Senate Democrats Unveil New Tax, Climate and Health Care Proposal

Senate Majority Leader Chuck Schumer, D-N.Y., and Sen. Joe Manchin, D-W.Va., unveiled the outline of a new tax, climate and health care proposal on Wednesday.

The reconciliation bill — repackaged by Democrats as the Inflation Reduction Act of 2022 — would raise an estimated $739 billion over the next decade, with the revenues going toward initiatives designed to combat climate change and curb pharmaceutical prices, as well as efforts to reduce the nation’s $30 trillion debt. It includes about $433 billion in new spending, while roughly $300 billion of the new revenue raised would go toward paying down the nation’s deficit.

Here is a closer look at the tax increases and other items included in the latest legislation:

The legislation would impose a 15% minimum tax on the book income of corporations. The tax would hit the profit that corporations publicly report on their financial statements to shareholders. Democrats said the levy would affect around 200 of the country’s largest corporations — with profits exceeding $1 billion — that pay less than the current 21% rate for businesses.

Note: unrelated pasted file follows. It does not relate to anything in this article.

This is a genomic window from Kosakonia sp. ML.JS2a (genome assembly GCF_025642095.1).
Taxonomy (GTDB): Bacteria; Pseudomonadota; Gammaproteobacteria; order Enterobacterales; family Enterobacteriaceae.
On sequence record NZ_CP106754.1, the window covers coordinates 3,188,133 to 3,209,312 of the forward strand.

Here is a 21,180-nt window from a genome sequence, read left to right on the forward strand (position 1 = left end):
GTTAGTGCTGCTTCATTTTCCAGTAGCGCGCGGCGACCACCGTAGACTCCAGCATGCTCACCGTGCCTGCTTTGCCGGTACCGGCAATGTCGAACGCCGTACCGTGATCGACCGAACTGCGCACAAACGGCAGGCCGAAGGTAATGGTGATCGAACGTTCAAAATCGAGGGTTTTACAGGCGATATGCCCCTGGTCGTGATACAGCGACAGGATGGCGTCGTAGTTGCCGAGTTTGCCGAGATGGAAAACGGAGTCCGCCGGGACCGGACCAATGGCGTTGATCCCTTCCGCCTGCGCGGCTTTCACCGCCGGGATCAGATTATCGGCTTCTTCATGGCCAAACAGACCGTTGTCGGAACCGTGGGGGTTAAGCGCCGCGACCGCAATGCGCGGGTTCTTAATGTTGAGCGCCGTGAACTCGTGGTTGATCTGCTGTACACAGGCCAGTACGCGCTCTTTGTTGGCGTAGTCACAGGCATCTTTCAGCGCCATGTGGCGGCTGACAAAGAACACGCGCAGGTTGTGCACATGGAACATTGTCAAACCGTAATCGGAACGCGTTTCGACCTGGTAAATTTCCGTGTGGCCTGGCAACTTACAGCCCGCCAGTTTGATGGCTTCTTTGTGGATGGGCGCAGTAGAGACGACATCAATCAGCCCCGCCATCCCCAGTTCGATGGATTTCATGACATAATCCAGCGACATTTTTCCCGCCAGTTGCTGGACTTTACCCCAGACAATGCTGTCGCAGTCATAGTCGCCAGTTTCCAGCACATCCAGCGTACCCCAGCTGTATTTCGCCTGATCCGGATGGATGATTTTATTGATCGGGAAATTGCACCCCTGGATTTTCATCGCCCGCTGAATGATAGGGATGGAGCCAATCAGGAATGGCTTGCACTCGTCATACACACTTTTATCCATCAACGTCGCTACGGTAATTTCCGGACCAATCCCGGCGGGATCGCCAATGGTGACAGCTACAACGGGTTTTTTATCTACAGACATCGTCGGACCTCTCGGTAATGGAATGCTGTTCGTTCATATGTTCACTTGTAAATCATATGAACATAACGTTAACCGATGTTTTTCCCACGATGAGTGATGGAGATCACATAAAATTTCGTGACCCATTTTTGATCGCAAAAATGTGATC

Under the bill, the government would have the power to negotiate with drug makers in order to lower prices for certain prescription drugs. The proposal would cap what seniors on Medicare pay out of pocket for drugs each year at $2,000. If pharmaceutical companies raise the prices of their drugs more than the rate of inflation, pharmaceutical companies would be required to rebate Medicare.

The Internal Revenue Service would receive $80 billion in order to enhance tax enforcement by hiring more agents and introducing new technology to pursue tax dodgers. Democrats expect a beefed-up IRS to add an extra $124 billion in revenue by cracking down on tax evasion by wealthy individuals and corporations.

The plan would repeal the break for carried interest, which allows private equity fund managers to pay lower taxes on their earnings than they would for regular income. The loophole allowed for part of an investment manager’s income to be taxed as a capital gain — a 23.8% levy — rather than regular income.